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Alterations & More Pivots in Pandemic

Alterations & More, owned and operated by Laura Hermasillo at 2864 Cerrillos Rd. in Santa Fe, New Mexico, has been providing tailoring, sewing, and alteration services since 2008. The business also provides custom embroidering of logos, names, and monograms for both large and small businesses, such as Fed Ex, local restaurants, and for vehicle interior accessories.


Alterations & More was the recipient of an RDC Technology and Manufacturing (TEAM) fund no-interest loan in 2019.  The funds were used to purchase an additional embroidering machine because Hermasillo was successfully growing that segment of the business.


Before the pandemic closures, Alterations & More had six employees including Hermasillo, but the shop was forced to close on March 23, when the business was deemed non-essential by the state of New Mexico. At the time of the closure, the shop employees were busy sewing corsets for a Chamber of Commerce Fashion Show that would have happened this month, plus doing their regular alterations and custom embroidery work.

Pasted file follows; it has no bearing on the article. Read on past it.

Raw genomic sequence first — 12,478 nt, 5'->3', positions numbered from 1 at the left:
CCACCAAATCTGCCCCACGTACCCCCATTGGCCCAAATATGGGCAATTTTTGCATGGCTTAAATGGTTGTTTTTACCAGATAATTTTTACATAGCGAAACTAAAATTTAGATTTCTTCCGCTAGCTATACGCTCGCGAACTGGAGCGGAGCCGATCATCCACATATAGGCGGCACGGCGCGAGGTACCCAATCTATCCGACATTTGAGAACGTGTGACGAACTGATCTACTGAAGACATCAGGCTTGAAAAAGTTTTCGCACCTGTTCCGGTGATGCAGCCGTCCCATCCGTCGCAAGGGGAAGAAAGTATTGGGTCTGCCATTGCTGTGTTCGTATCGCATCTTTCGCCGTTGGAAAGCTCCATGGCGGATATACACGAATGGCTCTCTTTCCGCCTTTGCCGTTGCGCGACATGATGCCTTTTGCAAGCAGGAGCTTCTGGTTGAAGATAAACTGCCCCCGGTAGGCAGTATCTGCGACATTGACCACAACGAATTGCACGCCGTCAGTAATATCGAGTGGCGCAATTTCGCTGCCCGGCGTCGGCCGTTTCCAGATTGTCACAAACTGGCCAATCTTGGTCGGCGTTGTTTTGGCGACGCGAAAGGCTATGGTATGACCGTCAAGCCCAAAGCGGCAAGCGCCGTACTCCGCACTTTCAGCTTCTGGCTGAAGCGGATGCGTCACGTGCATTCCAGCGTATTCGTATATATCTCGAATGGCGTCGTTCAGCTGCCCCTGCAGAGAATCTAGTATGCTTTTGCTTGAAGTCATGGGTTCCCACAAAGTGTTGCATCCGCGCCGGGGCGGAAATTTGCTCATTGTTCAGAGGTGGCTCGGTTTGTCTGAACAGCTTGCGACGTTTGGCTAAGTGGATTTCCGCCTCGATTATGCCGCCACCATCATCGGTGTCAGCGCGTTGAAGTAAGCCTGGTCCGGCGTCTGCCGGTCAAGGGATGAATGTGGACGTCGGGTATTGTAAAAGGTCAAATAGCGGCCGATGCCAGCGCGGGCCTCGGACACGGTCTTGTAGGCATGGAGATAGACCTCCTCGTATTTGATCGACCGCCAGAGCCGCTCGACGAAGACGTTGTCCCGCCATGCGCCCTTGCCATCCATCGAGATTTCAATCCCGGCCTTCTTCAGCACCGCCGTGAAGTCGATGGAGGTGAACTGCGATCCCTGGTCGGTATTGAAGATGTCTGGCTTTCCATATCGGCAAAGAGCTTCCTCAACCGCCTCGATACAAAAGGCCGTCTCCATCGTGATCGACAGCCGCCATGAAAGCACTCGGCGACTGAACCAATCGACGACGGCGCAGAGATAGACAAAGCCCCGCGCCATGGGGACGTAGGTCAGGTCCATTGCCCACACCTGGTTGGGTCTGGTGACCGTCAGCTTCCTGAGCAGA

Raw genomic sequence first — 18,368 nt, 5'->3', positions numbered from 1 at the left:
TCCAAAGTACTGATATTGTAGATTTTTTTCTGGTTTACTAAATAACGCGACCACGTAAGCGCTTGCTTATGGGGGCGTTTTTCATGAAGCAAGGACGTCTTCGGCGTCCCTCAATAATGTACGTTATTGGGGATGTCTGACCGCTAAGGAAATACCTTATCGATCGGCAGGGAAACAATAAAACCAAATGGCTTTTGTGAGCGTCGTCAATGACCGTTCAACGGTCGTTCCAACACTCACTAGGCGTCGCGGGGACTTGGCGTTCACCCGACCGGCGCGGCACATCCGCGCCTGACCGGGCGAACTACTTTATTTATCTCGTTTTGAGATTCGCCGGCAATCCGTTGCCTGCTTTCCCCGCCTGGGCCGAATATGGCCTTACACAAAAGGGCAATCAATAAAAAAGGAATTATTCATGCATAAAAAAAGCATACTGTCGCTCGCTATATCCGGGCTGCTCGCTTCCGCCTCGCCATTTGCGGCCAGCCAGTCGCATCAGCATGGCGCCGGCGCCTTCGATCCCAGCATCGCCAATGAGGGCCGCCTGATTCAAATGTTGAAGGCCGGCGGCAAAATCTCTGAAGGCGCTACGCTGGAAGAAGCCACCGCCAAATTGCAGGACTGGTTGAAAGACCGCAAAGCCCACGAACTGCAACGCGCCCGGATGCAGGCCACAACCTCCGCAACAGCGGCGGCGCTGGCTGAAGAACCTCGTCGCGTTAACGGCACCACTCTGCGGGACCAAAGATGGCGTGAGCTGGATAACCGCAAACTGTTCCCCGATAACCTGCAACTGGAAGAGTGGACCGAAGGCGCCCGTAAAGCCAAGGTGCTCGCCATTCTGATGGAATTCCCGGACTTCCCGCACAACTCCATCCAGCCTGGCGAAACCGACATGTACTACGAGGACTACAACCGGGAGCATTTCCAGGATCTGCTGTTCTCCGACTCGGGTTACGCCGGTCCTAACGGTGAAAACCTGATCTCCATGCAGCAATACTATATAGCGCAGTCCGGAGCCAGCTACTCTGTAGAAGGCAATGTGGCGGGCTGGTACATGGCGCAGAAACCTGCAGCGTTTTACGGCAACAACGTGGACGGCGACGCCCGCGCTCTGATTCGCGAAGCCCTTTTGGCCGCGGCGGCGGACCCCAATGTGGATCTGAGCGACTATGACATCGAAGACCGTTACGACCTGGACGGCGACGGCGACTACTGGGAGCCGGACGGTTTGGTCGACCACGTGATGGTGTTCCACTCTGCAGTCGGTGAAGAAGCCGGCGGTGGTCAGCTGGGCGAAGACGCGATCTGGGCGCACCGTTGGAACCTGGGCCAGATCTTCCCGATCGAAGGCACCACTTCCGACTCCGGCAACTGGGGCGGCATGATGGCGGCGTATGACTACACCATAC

Hermasillo said she went home for one day after the shop was closed, then with no employees, she began making much needed fabric masks, which are proven to help slow the spread of the coronavirus. Two weeks later Alterations & More was deemed an essential business because of the mask making and she rehired her employees.  The business has since been selling masks to individuals from curbside at the shop on Cerrillos Rd and has also been receiving and fulfilling large orders from places like Los Alamos National Labs, the City of Santa Fe, Las Campanas, Coyote Café, as well as to many other businesses both in New Mexico as well as in Colorado.


Hermasillo was able to rehire her employees after she was deemed essential, and she will be adding one more employee very soon. The business only makes masks at this time.


“I’m so happy that my workers have incomes,” said Hermasillo. “Right now many of my employees are the sole breadwinners in their families,” she said.


The masks are $12 each, they come in two different designs, in many great looking fabrics, in two sizes for children and two for adults, and can be ordered by calling 505-424-9216. Currently, some companies are also ordering embroidery on the masks. Customers pay by credit card over the phone and pick up curbside. Delivery arrangements can be made for large orders.

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